I don’t like to think of myself as someone who can only stay in luxury places. After all, as a gap year traveller in India, I saw my share of manky mattresses speckled with blood – presumably from bedbugs – and worse. Sometimes I was lucky to have a bed at all. As I have got older, my expectations have risen, but sadly I don’t have the salary to match my now-exacting standards. So I’m perpetually on the hunt for lovely and quirky places that don’t break the bank. Of which Kamboyo Guest House is one.
The Kenya Wildlife Service has a variety of accommodation, varying quite substantially in standard, probably dependent on the tourism traffic it receives. In Rumo, for instance, a little-visited national park in Western Kenya, the house is so dingy and run-down that I’d have to be pretty desperate to stay there. But I was very pleasantly surprised when we decided to stay at Kamboyo (sometimes called Komboyo), a former warden’s home, in Tsavo West.
First off, its location. It boasts its very own watering hole, frequented by large and small game alike. Secondly, it is airy and spacious with four bedrooms, sleeping nine, and has a remarkably inviting dining / sitting area with log fires in the evening. Another bonus, in my view, is that it’s just 10 minutes from the Mtito Andei gate, so after a long drive there isn’t much further to go.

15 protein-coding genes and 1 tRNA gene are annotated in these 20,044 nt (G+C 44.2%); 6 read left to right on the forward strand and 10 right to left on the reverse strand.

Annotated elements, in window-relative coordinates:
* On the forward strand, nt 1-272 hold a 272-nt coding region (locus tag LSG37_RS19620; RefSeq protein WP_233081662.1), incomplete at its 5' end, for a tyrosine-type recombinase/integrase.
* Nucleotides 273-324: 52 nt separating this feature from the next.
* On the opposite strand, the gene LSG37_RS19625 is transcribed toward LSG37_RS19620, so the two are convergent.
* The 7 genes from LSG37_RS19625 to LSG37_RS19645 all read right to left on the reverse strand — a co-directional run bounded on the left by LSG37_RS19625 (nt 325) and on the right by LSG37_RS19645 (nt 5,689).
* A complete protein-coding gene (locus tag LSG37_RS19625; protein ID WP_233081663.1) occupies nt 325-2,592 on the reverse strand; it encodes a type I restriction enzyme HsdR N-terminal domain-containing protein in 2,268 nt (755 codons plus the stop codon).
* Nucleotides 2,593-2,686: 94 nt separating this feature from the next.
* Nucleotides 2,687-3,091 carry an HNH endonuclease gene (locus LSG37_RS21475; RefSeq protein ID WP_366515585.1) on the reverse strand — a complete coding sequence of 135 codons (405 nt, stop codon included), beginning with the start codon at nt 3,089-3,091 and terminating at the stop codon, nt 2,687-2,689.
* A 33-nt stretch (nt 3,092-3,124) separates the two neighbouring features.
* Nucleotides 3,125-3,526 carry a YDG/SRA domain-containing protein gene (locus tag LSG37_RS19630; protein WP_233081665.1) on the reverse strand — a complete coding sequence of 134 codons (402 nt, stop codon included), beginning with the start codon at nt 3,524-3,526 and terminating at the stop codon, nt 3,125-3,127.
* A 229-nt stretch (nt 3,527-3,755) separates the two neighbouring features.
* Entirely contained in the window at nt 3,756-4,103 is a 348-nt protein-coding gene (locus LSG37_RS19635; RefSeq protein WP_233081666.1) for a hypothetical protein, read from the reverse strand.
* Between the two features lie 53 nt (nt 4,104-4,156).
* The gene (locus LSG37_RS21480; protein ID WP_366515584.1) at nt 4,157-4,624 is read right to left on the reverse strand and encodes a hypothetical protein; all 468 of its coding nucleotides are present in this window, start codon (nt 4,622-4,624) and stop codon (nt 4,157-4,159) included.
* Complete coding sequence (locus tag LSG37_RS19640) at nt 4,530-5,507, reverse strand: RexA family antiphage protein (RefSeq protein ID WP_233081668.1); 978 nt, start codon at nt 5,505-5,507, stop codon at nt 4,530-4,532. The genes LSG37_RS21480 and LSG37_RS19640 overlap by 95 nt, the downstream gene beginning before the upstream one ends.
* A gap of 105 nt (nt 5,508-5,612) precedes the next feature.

We have stayed here on several occasions in the past few years, most recently last month on the way back from the coast. It has its downsides – the mosquito nets and frames are flimsy and barely fit for purpose; its kitchen is a little difficult to work with thanks to a lack of small pots and a fridge that doesn’t close; and at certain times of year, the insects can be a nuisance.
But it’s terrific value for money – Ksh 15,000 a night, easily sleeping two families – and has a very convivial communal area and is a superb sundowner spot in its own right. Book through KWS reservations.
Tel: 0726 610 533
About the Author
I'm a former travel magazine editor, focused on Kenya, before which I covered news in Africa and beyond. These days, I travel with my kids.